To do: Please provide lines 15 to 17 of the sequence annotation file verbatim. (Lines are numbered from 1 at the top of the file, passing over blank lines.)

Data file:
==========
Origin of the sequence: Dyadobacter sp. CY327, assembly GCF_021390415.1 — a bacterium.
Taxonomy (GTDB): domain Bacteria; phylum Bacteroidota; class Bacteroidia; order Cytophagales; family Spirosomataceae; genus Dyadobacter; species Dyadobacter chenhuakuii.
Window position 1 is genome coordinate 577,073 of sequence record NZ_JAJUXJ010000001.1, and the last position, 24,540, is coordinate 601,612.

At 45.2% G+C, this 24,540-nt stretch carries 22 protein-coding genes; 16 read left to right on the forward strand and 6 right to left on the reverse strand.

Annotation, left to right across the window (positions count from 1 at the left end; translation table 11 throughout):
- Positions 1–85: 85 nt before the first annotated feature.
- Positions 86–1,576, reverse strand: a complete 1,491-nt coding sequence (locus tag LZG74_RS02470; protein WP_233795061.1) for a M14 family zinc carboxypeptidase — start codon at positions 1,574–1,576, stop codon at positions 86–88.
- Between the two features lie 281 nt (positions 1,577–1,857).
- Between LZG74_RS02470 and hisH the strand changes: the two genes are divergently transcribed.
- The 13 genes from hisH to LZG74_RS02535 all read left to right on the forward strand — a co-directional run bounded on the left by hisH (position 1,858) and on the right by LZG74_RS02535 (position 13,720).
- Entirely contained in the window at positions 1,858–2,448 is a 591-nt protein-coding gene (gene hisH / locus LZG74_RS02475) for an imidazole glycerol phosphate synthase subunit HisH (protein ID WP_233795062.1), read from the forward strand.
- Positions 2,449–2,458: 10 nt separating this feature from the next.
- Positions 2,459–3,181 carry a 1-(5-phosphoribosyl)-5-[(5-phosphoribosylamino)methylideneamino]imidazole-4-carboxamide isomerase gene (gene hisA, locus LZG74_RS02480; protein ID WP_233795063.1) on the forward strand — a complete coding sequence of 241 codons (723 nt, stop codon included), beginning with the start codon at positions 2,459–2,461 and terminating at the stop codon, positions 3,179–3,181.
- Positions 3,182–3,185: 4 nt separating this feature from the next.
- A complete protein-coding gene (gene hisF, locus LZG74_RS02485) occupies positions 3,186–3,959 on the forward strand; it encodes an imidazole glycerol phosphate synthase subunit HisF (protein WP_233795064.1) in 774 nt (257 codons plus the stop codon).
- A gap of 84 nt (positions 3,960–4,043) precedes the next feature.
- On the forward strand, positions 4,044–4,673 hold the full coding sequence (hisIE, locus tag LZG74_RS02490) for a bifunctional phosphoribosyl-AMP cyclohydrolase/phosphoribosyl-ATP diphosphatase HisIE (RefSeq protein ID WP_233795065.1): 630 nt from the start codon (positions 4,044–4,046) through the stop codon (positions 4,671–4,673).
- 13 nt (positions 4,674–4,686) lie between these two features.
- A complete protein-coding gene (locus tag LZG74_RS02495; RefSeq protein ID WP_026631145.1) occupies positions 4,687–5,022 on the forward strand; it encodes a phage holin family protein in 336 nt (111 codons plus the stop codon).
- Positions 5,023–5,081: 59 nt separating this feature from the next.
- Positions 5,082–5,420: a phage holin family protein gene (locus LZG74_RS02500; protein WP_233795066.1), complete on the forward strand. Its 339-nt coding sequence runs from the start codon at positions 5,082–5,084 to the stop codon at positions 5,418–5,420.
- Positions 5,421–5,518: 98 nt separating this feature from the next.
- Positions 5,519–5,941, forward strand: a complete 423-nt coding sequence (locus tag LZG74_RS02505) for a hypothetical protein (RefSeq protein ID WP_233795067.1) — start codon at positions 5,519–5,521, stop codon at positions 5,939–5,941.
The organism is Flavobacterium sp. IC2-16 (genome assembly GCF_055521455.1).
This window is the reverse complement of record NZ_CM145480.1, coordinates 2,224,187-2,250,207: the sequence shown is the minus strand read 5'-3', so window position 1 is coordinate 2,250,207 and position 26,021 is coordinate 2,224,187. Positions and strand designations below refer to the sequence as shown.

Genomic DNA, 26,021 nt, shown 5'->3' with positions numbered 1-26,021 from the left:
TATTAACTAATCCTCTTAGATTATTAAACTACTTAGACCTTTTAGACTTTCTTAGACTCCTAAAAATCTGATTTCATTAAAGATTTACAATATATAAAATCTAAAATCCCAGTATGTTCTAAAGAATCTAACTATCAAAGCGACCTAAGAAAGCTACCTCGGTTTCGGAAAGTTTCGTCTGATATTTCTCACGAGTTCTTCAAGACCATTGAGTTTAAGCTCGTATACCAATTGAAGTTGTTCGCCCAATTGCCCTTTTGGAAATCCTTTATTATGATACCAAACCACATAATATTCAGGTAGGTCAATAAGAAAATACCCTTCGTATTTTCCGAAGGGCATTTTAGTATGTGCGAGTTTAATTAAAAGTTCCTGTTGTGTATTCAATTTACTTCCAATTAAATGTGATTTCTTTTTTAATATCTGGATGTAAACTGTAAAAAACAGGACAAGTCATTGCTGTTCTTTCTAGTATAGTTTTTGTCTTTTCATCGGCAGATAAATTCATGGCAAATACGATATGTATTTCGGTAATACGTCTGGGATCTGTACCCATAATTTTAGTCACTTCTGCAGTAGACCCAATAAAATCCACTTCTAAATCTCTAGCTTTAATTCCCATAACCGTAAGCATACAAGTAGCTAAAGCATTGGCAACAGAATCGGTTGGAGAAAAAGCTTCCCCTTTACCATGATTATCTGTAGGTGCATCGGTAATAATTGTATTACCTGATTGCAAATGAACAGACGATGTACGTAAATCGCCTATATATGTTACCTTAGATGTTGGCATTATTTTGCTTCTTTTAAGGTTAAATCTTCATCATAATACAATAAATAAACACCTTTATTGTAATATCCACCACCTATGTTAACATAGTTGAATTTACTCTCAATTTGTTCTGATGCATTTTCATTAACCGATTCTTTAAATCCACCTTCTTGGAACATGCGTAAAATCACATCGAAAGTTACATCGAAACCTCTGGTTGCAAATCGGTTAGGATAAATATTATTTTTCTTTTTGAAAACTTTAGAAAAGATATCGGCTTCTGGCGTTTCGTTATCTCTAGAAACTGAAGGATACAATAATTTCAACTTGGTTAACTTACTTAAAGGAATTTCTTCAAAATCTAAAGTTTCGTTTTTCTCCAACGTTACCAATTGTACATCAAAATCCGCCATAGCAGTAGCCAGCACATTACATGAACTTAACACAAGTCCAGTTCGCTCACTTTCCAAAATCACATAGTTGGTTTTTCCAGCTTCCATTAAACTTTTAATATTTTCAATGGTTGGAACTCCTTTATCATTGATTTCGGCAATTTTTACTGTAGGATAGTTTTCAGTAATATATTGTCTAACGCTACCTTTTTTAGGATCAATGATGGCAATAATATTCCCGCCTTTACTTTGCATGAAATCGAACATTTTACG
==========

- A complete protein-coding gene (gene hisF, locus LZG74_RS02485) occupies positions 3,186–3,959 on the forward strand; it encodes an imidazole glycerol phosphate synthase subunit HisF (protein WP_233795064.1) in 774 nt (257 codons plus the stop codon).
- A gap of 84 nt (positions 3,960–4,043) precedes the next feature.
- On the forward strand, positions 4,044–4,673 hold the full coding sequence (hisIE, locus tag LZG74_RS02490) for a bifunctional phosphoribosyl-AMP cyclohydrolase/phosphoribosyl-ATP diphosphatase HisIE (RefSeq protein ID WP_233795065.1): 630 nt from the start codon (positions 4,044–4,046) through the stop codon (positions 4,671–4,673).